Cardinal Zen Is a Hero for China and the Catholic Church

Cardinal Zen Is a Hero for China and the Catholic Church
Source: AP Photo/Alessandra Tarantino

Cardinal Joseph Zen, an 87-year-old native of Shanghai who served as bishop of Hong Kong, is a Chinese patriot and faithful Catholic.

He now finds himself at odds with both the atheist government that controls China and the Vatican bureaucracy that controls the foreign relations of the Holy See.

As of now, the atheist government in Beijing and the bureaucrats in the Vatican are acting as if they were allies, having signed a deal last September that neither the Vatican nor the communists have released to the public, and that will govern how Catholic bishops are appointed in China.

Cardinal Zen is speaking out against this deal and courageously explaining why it will hurt both the Chinese people and the Catholic Church.

The State Department’s most recent reports on human rights and religious freedom help put the deal in perspective.

Is China run by the Communist Party? Yes.

The State Department report on human rights in China published last April says, “The People’s Republic of China (PRC) … is an authoritarian state in which the Chinese Communist Party (CCP) is the paramount authority.”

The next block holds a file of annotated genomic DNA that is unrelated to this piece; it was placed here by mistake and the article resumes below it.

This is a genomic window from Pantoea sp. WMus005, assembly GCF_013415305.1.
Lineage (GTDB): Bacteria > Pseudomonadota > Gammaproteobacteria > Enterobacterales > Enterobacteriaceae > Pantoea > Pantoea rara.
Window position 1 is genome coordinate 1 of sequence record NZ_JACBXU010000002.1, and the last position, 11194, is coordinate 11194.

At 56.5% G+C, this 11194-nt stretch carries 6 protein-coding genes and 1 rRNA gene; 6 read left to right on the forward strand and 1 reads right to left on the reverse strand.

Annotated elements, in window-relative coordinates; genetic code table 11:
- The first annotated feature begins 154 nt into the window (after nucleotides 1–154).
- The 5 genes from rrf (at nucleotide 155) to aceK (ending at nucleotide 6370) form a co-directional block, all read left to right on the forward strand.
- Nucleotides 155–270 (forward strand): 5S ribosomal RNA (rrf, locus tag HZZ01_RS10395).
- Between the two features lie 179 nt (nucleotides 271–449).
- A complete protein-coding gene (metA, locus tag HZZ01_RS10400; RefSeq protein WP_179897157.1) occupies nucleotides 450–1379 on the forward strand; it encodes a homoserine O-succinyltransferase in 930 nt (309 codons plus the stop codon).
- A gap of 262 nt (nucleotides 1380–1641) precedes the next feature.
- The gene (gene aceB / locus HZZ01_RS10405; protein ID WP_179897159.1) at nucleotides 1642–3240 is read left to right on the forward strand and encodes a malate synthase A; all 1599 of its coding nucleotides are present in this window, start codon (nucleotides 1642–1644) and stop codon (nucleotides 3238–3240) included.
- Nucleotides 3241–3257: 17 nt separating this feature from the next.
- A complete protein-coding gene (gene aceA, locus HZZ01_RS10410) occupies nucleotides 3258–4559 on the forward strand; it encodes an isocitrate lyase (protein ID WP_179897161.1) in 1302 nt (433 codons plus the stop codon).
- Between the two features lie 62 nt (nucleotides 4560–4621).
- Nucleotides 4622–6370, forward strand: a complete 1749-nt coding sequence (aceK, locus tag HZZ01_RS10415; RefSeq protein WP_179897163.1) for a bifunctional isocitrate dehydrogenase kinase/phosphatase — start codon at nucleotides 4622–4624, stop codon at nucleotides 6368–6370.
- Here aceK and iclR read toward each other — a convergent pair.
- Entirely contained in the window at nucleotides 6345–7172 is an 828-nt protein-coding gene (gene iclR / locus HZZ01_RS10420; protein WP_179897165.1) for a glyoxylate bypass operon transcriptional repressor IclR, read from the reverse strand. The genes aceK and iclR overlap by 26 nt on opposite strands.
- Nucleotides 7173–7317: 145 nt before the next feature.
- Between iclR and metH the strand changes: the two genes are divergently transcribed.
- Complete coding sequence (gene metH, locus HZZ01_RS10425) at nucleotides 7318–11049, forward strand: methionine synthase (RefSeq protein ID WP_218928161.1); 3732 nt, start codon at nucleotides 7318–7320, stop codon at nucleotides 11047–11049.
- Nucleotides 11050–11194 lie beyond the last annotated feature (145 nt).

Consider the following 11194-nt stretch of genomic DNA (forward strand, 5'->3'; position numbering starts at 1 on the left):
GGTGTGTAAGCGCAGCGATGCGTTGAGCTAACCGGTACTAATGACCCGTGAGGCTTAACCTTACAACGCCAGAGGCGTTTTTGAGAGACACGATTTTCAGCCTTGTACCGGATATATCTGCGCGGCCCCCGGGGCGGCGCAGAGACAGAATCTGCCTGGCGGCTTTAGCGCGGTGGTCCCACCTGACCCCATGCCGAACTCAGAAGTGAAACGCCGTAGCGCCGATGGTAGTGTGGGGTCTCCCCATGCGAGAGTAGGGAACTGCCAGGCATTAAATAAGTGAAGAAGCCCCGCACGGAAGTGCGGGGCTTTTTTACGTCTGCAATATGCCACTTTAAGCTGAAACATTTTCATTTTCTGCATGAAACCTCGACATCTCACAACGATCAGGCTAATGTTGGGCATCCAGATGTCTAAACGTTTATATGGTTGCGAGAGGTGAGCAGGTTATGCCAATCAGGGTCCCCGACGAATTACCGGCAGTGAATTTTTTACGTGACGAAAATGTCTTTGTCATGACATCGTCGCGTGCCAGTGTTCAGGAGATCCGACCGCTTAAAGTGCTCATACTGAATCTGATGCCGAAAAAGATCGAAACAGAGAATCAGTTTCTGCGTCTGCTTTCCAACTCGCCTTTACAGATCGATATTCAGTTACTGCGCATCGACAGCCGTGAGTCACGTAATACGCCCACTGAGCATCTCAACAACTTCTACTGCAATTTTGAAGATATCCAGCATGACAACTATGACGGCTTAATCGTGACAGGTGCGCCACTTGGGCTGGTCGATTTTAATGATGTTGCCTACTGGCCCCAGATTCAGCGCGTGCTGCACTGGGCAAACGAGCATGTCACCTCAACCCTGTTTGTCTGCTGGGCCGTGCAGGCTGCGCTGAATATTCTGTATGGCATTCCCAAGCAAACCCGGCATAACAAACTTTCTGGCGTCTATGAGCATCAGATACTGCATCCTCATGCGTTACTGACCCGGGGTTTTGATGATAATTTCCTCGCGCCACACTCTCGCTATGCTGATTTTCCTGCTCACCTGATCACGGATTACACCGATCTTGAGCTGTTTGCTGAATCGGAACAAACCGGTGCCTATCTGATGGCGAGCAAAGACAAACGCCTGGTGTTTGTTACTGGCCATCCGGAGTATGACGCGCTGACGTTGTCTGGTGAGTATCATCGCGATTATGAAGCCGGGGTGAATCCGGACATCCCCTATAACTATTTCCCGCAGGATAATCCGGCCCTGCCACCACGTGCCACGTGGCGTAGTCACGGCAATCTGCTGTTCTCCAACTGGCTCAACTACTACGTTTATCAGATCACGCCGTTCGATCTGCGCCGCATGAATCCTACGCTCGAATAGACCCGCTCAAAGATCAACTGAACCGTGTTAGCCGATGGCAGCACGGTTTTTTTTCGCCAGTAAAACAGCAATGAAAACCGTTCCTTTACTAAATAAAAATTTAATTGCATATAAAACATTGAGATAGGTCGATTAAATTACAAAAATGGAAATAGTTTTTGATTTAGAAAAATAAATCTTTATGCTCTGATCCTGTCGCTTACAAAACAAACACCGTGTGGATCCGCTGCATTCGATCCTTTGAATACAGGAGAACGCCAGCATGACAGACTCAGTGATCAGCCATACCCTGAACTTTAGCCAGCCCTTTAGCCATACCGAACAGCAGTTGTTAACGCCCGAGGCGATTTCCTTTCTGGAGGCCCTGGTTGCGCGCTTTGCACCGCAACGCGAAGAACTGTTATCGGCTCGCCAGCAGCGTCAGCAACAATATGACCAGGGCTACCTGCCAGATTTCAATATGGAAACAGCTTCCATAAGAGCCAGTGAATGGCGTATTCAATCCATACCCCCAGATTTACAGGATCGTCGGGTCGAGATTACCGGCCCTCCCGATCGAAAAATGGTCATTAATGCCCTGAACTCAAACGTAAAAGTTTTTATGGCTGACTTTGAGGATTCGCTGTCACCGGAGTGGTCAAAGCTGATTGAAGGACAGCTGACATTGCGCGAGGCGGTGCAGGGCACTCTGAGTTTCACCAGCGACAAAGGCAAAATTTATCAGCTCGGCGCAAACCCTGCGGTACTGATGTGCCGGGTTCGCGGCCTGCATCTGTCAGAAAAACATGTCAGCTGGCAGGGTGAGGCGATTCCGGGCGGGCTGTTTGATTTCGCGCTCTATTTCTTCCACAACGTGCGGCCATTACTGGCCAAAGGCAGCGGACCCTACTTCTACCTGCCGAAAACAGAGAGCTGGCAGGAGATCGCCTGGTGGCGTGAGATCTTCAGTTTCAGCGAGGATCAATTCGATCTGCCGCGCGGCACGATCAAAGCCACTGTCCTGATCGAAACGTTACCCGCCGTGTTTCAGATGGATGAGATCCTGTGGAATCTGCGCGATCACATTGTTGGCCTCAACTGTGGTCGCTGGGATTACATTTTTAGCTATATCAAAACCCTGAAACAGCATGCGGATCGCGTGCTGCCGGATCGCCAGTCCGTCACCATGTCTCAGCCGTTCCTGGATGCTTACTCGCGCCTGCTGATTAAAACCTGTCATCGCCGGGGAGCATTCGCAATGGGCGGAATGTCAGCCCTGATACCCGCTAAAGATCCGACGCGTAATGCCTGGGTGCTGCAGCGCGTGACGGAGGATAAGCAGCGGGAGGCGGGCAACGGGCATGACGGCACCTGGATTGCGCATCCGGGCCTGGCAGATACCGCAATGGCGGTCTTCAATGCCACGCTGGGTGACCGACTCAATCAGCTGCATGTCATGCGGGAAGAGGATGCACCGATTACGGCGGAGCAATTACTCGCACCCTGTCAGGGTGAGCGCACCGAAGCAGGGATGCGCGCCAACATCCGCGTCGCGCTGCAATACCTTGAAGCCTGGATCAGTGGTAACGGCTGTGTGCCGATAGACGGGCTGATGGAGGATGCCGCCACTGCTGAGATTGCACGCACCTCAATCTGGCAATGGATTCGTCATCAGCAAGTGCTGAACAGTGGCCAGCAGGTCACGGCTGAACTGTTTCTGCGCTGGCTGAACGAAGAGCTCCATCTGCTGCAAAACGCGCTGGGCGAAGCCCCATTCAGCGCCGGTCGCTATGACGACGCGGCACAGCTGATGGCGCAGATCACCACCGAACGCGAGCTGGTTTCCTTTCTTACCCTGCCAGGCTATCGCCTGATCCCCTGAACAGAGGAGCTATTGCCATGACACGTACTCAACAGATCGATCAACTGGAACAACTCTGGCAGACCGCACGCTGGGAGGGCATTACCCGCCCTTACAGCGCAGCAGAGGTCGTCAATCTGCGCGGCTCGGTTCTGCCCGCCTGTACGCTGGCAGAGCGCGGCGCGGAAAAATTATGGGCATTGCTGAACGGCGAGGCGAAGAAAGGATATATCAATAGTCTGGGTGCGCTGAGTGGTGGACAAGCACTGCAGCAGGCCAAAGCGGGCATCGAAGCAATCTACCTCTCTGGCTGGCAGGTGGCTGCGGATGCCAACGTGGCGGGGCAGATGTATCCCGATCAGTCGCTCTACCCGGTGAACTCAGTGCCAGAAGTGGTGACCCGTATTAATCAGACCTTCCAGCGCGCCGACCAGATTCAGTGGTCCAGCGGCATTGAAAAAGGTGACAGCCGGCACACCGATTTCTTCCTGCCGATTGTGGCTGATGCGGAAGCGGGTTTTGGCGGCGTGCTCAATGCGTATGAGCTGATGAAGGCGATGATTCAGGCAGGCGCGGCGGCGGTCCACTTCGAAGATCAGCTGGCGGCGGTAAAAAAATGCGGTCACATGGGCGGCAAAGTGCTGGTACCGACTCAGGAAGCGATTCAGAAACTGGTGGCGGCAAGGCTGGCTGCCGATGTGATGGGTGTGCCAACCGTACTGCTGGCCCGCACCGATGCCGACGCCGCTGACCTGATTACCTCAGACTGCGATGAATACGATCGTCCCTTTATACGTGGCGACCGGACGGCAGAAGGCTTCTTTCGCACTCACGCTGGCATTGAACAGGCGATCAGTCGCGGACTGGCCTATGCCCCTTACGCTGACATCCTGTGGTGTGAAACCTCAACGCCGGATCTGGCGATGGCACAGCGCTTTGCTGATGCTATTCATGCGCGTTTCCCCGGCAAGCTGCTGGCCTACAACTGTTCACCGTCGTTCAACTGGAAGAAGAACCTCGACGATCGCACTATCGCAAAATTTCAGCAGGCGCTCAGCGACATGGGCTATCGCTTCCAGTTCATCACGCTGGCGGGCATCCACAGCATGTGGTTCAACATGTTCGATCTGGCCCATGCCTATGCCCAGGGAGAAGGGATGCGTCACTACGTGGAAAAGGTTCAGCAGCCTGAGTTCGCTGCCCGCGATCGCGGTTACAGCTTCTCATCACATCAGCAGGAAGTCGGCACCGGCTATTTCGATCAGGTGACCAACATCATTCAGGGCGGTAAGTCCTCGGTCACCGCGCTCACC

Is the Communist Party atheist? Yes.

The State Department report on religious freedom in China published last May says, “CCP members and members of the armed forces are required to be atheists and are forbidden from engaging in religious practice.”

Does China’s atheist regime try to force Catholics to act in ways that are contrary to their faith? Yes.

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Since the communists seized power in 1949, the Catholic Church has been divided in China. There has been an “underground” church, whose bishops have been appointed by the pope, and which does not bow to the government on matters of faith.

The Chinese government has imprisoned many bishops and priests of this underground church because they refused to deny their faith.

Then there has been an “officially recognized” church known as the Catholic Patriotic Association (CPA). The State Department said last May: “The CPA does not recognize the authority of the Holy See to appoint Catholic bishops. … The Regulation on the Election and Consecration of Bishops requires candidate bishops to publicly pledge support for the CCP.”

So, a man appointed as a bishop in…

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